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Beyond Benchmarks: Five Considerations in Structuring Physician Compensation Arrangements

by Denise Palencik, Manager

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Healthcare system executives are well aware that physician employment agreements must be consistent with Stark and Anti-Kickback legislation requiring that they not pay more than fair market value (FMV) for any services provided or received. However, quantitative benchmarking is only part of the story. As regulatory scrutiny continues to increase, it is imperative that certain practical safeguards are put in place to ensure the agreement as a whole meets both FMV and commercial reasonableness standards, both quantitatively and qualitatively. Here are five important considerations:

  1. Commercial Reasonableness

As evidenced by numerous recent settlements (as described further in “Recent Settlements Suggest Need for Greater Caution Around Physician Deals”), the concept of commercial reasonableness is at the forefront of regulators’ minds. Not only must payments made to physicians for a particular service be made at FMV, but the service being provided must “make business sense” (be necessary and support the hospital or health system’s mission) in the absence of referrals to the system. Regularly reviewing and assessing the applicability of a position can provide management with insight regarding the services that continue to generate a benefit for the organization. Without justification for the services being rendered, the FMV of the payment is a moot point.

  1. Documentation of AS&T (or hourly) Positions

Hospitals and health systems often opt to compensate a physician at an hourly rate for administrative positions. This frequently occurs for part-time positions or when the responsibilities of the physician may change over the term of the agreement (for example, when starting a new department or service line). To conform to regulatory requirements, it’s important to complete an analysis that determines whether the hourly rate itself is consistent with FMV for the physician and position in question.

Once that is done, it’s essential to make sure that the organization has safeguards in place to document actual effort spent per the contract requirement. Documentation protects both the hospital and the physician by providing a record of the tasks completed and the effort expended.

  1. Making Incentive Thresholds Reasonable

Incentive compensation (productivity-based, and now, often quality-based) is becoming an increasingly significant component of total physician compensation. With the changes in payment vehicles and the shift toward quality-based care, collections are more at risk than they were under fee-for-service. To achieve and maintain financial stability, healthcare entities are shifting some of the risk to employed physicians.

It’s critical to select appropriate productivity and quality thresholds at which physicians will obtain incentive payments. If the thresholds are set too low, the compensation is often not truly at risk. If the thresholds are set too high, they are unlikely to ever be achieved. Finding an attainable yet challenging threshold for productivity or quality is key to successful incentive compensation.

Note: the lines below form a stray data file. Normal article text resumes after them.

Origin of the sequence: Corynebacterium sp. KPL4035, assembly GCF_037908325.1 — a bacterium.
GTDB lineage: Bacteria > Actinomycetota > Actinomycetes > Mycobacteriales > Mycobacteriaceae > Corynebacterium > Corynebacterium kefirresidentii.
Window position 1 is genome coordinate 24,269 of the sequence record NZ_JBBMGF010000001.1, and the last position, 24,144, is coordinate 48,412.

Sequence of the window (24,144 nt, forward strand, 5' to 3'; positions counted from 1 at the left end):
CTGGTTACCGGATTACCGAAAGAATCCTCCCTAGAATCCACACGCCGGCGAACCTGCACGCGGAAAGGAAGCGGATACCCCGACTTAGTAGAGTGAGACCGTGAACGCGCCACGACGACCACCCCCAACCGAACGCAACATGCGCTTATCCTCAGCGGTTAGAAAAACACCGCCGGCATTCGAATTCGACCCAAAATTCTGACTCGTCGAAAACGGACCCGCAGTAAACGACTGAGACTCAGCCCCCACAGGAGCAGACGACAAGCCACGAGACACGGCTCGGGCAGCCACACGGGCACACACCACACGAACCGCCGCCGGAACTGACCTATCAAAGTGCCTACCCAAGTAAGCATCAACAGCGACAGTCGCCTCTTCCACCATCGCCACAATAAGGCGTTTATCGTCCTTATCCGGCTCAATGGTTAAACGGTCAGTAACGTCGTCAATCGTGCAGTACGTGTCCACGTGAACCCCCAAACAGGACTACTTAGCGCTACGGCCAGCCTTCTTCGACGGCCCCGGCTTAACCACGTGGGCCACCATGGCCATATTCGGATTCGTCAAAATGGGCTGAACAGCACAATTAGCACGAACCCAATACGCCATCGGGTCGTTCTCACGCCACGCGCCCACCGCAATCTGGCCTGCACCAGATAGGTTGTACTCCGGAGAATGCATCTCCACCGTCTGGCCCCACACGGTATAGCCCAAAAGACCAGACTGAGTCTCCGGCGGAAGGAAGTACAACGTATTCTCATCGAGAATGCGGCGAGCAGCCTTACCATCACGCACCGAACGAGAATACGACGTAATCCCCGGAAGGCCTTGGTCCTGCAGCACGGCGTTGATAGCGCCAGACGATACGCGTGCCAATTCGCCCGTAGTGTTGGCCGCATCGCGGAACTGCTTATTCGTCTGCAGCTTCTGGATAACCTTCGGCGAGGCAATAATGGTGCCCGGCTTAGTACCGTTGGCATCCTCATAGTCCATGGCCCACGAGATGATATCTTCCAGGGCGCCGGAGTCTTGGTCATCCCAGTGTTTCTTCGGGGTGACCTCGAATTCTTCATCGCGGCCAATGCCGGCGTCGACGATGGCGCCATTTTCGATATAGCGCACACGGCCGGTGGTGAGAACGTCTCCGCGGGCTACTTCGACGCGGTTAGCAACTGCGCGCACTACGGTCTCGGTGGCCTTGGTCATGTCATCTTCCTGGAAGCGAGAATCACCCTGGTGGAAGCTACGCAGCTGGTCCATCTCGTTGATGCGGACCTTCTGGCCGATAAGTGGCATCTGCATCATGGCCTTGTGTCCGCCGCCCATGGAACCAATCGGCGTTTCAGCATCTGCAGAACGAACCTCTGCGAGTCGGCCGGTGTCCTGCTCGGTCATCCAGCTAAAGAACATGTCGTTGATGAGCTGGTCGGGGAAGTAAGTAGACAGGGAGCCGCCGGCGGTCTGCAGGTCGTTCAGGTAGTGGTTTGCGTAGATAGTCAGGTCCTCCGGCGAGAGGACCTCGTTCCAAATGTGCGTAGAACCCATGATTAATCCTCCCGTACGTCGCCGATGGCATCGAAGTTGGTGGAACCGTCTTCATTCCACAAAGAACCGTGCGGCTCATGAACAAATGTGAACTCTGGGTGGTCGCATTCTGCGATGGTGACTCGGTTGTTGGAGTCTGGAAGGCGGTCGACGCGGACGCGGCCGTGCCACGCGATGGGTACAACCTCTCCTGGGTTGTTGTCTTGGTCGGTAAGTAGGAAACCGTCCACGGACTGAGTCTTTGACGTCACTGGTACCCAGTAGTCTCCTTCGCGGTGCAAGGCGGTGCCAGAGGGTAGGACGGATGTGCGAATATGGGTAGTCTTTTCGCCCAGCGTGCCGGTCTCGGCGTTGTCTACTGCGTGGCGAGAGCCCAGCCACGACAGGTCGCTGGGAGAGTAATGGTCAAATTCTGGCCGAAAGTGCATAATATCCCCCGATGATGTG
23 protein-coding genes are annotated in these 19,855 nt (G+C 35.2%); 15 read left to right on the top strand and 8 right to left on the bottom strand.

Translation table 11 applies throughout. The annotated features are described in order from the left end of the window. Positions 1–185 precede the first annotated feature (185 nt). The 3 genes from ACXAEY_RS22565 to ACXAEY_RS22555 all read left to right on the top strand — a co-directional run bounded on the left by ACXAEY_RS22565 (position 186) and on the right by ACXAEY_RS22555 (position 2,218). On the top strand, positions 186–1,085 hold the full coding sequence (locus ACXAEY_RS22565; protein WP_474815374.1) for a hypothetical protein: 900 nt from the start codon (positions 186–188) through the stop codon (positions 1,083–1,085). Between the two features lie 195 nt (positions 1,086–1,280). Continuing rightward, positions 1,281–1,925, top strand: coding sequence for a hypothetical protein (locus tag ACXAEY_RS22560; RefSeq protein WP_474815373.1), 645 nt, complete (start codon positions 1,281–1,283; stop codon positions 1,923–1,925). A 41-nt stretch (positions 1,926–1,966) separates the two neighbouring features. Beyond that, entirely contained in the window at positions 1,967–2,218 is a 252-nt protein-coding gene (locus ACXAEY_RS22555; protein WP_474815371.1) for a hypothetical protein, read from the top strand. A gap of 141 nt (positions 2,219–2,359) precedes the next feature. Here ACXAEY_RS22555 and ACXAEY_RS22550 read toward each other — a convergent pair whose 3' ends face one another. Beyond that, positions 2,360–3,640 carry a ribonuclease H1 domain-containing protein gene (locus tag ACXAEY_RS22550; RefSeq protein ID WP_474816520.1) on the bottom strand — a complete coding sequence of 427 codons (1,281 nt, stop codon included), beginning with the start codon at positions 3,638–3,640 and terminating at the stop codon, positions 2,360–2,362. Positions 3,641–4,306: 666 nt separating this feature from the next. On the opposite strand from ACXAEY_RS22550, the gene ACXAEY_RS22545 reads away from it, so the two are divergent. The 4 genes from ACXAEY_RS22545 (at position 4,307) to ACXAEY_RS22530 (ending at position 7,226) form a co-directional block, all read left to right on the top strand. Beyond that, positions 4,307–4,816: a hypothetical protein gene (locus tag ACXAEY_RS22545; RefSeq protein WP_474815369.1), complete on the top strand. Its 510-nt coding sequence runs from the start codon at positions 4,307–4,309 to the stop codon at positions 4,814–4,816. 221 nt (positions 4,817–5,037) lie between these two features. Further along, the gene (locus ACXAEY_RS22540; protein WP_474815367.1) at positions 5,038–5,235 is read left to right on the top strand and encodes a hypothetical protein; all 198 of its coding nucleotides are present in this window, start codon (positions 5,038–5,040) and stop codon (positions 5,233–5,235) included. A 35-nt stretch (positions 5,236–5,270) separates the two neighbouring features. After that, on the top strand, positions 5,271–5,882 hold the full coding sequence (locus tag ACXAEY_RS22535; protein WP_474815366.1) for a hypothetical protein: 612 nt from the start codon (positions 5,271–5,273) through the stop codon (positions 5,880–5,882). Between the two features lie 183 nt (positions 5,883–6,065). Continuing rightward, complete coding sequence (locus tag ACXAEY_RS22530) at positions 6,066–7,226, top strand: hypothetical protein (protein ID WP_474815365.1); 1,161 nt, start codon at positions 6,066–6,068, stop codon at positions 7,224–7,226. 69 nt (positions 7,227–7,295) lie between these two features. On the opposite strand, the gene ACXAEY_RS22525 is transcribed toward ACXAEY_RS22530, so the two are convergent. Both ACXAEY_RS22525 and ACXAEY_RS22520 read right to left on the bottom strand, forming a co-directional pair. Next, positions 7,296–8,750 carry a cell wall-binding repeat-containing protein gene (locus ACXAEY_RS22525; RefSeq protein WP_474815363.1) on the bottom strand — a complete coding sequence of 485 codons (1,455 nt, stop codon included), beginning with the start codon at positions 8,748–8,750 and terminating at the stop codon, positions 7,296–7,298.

1. Defining Call and Excess Coverage Obligations

For many hospital-based specialties, a baseline level of call coverage has become an expected part of clinical responsibilities, and is covered by an employed physicians’ base pay. Therefore, the physician compensation amounts reported by commonly used compensation surveys may already implicitly include a payment for call coverage. When using compensation surveys to determine FMV, it is important to compare the physicians’ anticipated call coverage burden to that of other physicians in the marketplace.

An employment agreement should outline the level of call responsibility that is included in the physician’s clinical services requirements for each specialty, as well as any additional call coverage (excess call) for which a physician can receive call compensation, subject to FMV.

Some physicians do not want to take on or share in the burden of call coverage while others rely on the additional income that call coverage brings. If individual physicians are allowed to decline call coverage or take on additional hours of coverage, the physician’s base compensation should be adjusted accordingly.

  1. Consistency Across the Entire Organization

Given the changing landscape of the healthcare industry, physician compensation models will continue to evolve to incorporate value-based elements. As these value-based compensation plans become more commonplace, it will be important to be consistent in incorporating value-based metrics in compensation models for employed physicians in the organization. Some variations may be necessary, but exceptions should be limited, to produce a defined set of organization-wide goals and expectations. Ultimately, this will ensure that improved quality and value are at the forefront of each physician’s mind.